I had decided from the very start that I didn’t want to be involved in the actual process of tiling because it would have only made things worse to have me standing over hubby’s shoulder giving him my two cents about how he should do every detail. Hubby had proved himself to be capable of executing detail and care (for the most part) in most of the DIY projects we had done thus far, so I trusted him to get the job done…but not before I questioned him a million times before he started, asking if he was sure he knew what he was doing.
After another day of tiling, which went quicker than the first day, I finally decided to peek at hubby’s progress and noticed this:
Hubby hadn’t even considered the fact that the tiles should be cut so they met up at the corner edge, much less that a grout line should have also been left in between them. Oops! And although he had started out with a reasonable grout line between the tiling and the shelf above on the left wall, as he made his way over to the wall on the right, he made an obnoxiously thick gap for the grout. Being the tyrant wife I am, I insisted both of these areas be redone.
Hubby was quickly back on track after this initial snafu, but despite his exponential learning of the tiling process, it still took a month and a half to finish cutting and placing all the tiles. This was no fault of hubby’s though. As it turns out, choosing the two-inch hexagons was quite the nightmare. Each hexagon tile had to be cut individually with the tile cutter in order to get consistent and precise grout lines along the cabinets, shelves, and all other edges. We were thankful we hadn’t chose the tiny penny-round tiling option because that would have been an even more laborious task of cutting individual tiles, but it didn’t make this current project any less miserable.
Needless to say, I think that hubby was thrilled to cut and place the very last tile late one November night and probably never wanted to see a hexagon tile ever again in his entire life…except now they were plastered all over our kitchen walls.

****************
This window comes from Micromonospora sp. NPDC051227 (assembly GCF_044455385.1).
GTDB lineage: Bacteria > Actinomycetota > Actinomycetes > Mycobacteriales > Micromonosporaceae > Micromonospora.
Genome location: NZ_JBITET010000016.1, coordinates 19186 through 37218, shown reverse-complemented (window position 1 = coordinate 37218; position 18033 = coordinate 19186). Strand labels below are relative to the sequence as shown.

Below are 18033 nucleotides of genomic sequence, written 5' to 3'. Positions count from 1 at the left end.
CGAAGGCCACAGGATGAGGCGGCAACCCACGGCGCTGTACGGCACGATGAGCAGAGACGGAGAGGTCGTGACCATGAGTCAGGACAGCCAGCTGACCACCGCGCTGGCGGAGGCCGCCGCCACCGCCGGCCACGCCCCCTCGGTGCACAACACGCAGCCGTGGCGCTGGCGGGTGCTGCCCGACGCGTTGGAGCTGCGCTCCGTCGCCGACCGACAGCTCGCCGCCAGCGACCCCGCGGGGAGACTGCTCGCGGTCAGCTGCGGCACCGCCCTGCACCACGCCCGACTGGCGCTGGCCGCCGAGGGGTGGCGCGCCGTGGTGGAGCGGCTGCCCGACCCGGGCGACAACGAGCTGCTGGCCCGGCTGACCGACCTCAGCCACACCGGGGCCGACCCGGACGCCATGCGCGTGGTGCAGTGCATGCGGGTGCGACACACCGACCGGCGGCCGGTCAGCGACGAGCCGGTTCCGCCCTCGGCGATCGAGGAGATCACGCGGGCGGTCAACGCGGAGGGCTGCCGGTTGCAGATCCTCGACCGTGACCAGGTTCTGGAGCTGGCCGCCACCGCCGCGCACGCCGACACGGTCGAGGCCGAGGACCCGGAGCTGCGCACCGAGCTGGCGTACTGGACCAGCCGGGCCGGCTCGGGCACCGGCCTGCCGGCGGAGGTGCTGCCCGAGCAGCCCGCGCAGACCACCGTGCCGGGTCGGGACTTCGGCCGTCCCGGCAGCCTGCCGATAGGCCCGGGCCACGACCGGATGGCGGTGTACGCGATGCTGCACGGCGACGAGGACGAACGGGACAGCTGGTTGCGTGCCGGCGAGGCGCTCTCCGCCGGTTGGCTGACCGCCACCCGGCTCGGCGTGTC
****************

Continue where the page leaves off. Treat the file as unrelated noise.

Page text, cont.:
After all the tiling had been placed, we were still only halfway finished with our project. There was still a ton of grouting to be done!
Choosing a grout color was as equally challenging (and ridiculous) as choosing a tile option. Initially I had liked the idea of doing a contrasting medium grey grout, but as hubby began laying the tile, I panicked that the hexagon tiling was indeed too “busy” and thought that a white grout would help subdue the look. After seeing the tiling with dark, ungrouted lines for a couple of months, surprisingly, I warmed up to the idea of doing a dark grout. On the other hand, while the tiling may have looked fantastic with dark lines with the kitchen shelving bare, would it go back to looking too busy once the clutter was added back to the kitchen shelves?
It’s no surprise that hubby didn’t want to go with boring white grout that would camouflage the tedious white hexagon tiles he had just finished placing for 1.5 months. He wanted the tile to stand out, so we were left with color options of either a light or medium grey.
Being the awesome hubby that he is, hubby created a DIY display of a few grouting options with the tile, but this still didn’t really help to make the grout selection and I was getting sick of wasting money purchasing entire bags of powdered grout and small tubs of pre-mixed grout that we might not use (apparently there is no such thing as getting a small sample of grout to try, except if you get the more expensive pre-mixed kind).
In the end, we were so anxious to just get on with the project and get our kitchen back that we pretty much closed our eyes, pointed at a grout color, and chose it. Well, not really, but that’s what it felt like! We decided to go with a light grey grout in the powdered form and got to work finishing our hexagon backsplash!
Adding to an already arduous project was the fact that when hubby took down the kitchen vent hood early on in the process, he discovered the hood wasn’t bolted very securely to the wall. Finding more appropriate bolts and hanging up the clumsy and heavy vent hood again was just another thing that caused this project to take much longer than we expected in the beginning.
All in all, the project took about three months (this consisted of only working on sporadic weekends) and cost about $450 for tiling, grout, and metal edge trim. Other supplies, such as the tile cutter and tile saw (needed to trim tiles with 90 degree or complex cuts, such as around the shelving corners), were approximately $25 and $100 respectively. This cost was a huge difference from the cost the builder had quoted us ($3100 for a large, 12×24 tile option up to the ceiling or $5300 for a white penny round tile option up to the ceiling), so the DIY cost was well worth it in the end, despite all the sweat and time required.